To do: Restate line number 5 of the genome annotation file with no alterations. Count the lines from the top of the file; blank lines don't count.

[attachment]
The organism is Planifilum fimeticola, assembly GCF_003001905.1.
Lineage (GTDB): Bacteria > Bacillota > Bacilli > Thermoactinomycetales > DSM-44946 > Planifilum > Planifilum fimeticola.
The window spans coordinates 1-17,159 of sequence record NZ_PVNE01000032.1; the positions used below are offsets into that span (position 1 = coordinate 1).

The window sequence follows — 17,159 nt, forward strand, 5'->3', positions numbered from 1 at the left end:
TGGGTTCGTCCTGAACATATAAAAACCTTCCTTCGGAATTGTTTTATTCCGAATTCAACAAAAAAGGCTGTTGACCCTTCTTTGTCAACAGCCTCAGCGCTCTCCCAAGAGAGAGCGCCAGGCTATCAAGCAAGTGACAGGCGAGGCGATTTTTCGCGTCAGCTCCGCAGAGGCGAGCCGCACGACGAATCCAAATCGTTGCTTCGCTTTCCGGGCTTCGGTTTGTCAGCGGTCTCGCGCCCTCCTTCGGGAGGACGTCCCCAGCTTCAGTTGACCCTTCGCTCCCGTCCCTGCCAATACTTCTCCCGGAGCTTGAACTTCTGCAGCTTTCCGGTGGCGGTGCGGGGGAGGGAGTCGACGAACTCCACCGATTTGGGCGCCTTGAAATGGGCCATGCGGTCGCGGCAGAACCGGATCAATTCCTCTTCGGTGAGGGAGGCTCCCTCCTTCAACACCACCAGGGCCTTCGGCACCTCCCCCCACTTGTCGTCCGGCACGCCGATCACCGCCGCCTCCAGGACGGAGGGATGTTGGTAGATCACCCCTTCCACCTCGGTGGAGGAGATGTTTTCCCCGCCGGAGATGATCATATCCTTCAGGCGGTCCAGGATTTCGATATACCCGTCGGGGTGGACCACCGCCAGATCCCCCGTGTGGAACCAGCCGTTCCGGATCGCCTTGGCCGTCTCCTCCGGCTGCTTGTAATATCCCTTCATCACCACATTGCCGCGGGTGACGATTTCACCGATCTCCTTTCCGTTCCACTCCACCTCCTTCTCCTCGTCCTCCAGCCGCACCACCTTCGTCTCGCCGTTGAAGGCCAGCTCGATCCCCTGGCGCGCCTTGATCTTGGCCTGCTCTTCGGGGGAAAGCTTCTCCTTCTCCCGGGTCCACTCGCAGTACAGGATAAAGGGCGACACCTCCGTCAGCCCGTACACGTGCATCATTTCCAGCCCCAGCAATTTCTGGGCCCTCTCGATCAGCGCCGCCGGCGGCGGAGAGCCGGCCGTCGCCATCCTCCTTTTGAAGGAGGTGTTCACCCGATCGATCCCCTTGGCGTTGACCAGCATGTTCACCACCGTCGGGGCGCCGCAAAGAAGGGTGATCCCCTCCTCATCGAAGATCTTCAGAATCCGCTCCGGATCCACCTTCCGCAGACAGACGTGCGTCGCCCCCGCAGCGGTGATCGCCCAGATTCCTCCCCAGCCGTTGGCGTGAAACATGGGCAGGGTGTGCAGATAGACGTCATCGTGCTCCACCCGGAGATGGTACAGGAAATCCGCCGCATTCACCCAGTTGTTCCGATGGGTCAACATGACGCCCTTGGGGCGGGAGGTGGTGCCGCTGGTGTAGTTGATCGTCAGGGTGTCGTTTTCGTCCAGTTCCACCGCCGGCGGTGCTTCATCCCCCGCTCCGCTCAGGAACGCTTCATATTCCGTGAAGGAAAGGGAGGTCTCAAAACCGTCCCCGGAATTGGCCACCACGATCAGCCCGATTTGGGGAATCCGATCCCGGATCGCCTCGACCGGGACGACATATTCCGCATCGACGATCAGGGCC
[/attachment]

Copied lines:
TGGGTTCGTCCTGAACATATAAAAACCTTCCTTCGGAATTGTTTTATTCCGAATTCAACAAAAAAGGCTGTTGACCCTTCTTTGTCAACAGCCTCAGCGCTCTCCCAAGAGAGAGCGCCAGGCTATCAAGCAAGTGACAGGCGAGGCGATTTTTCGCGTCAGCTCCGCAGAGGCGAGCCGCACGACGAATCCAAATCGTTGCTTCGCTTTCCGGGCTTCGGTTTGTCAGCGGTCTCGCGCCCTCCTTCGGGAGGACGTCCCCAGCTTCAGTTGACCCTTCGCTCCCGTCCCTGCCAATACTTCTCCCGGAGCTTGAACTTCTGCAGCTTTCCGGTGGCGGTGCGGGGGAGGGAGTCGACGAACTCCACCGATTTGGGCGCCTTGAAATGGGCCATGCGGTCGCGGCAGAACCGGATCAATTCCTCTTCGGTGAGGGAGGCTCCCTCCTTCAACACCACCAGGGCCTTCGGCACCTCCCCCCACTTGTCGTCCGGCACGCCGATCACCGCCGCCTCCAGGACGGAGGGATGTTGGTAGATCACCCCTTCCACCTCGGTGGAGGAGATGTTTTCCCCGCCGGAGATGATCATATCCTTCAGGCGGTCCAGGATTTCGATATACCCGTCGGGGTGGACCACCGCCAGATCCCCCGTGTGGAACCAGCCGTTCCGGATCGCCTTGGCCGTCTCCTCCGGCTGCTTGTAATATCCCTTCATCACCACATTGCCGCGGGTGACGATTTCACCGATCTCCTTTCCGTTCCACTCCACCTCCTTCTCCTCGTCCTCCAGCCGCACCACCTTCGTCTCGCCGTTGAAGGCCAGCTCGATCCCCTGGCGCGCCTTGATCTTGGCCTGCTCTTCGGGGGAAAGCTTCTCCTTCTCCCGGGTCCACTCGCAGTACAGGATAAAGGGCGACACCTCCGTCAGCCCGTACACGTGCATCATTTCCAGCCCCAGCAATTTCTGGGCCCTCTCGATCAGCGCCGCCGGCGGCGGAGAGCCGGCCGTCGCCATCCTCCTTTTGAAGGAGGTGTTCACCCGATCGATCCCCTTGGCGTTGACCAGCATGTTCACCACCGTCGGGGCGCCGCAAAGAAGGGTGATCCCCTCCTCATCGAAGATCTTCAGAATCCGCTCCGGATCCACCTTCCGCAGACAGACGTGCGTCGCCCCCGCAGCGGTGATCGCCCAGATTCCTCCCCAGCCGTTGGCGTGAAACATGGGCAGGGTGTGCAGATAGACGTCATCGTGCTCCACCCGGAGATGGTACAGGAAATCCGCCGCATTCACCCAGTTGTTCCGATGGGTCAACATGACGCCCTTGGGGCGGGAGGTGGTGCCGCTGGTGTAGTTGATCGTCAGGGTGTCGTTTTCGTCCAGTTCCACCGCCGGCGGTGCTTCATCCCCCGCTCCGCTCAGGAACGCTTCATATTCCGTGAAGGAAAGGGAGGTCTCAAAACCGTCCCCGGAATTGGCCACCACGATCAGCCCGATTTGGGGAATCCGATCCCGGATCGCCTCGACCGGGACGACATATTCCGCATCGACGATCAGGGCC